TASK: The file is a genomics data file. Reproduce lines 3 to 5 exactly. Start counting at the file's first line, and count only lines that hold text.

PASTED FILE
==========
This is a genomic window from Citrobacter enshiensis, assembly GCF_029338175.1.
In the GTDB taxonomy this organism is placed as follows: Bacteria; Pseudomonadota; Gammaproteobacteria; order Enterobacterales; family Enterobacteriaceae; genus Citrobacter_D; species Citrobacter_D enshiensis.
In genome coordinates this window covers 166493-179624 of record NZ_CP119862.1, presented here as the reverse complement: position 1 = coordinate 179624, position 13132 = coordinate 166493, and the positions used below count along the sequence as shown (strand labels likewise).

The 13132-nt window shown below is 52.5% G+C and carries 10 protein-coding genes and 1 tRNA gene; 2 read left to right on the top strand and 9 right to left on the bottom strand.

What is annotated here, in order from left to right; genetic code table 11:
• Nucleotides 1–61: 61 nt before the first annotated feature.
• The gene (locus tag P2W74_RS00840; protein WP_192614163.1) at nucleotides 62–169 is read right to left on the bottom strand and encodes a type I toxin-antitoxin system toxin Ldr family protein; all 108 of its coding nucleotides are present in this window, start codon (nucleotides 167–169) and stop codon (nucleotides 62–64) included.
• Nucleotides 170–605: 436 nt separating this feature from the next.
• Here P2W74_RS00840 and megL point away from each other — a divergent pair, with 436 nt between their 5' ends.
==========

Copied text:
In genome coordinates this window covers 166493-179624 of record NZ_CP119862.1, presented here as the reverse complement: position 1 = coordinate 179624, position 13132 = coordinate 166493, and the positions used below count along the sequence as shown (strand labels likewise).

The 13132-nt window shown below is 52.5% G+C and carries 10 protein-coding genes and 1 tRNA gene; 2 read left to right on the top strand and 9 right to left on the bottom strand.

What is annotated here, in order from left to right; genetic code table 11: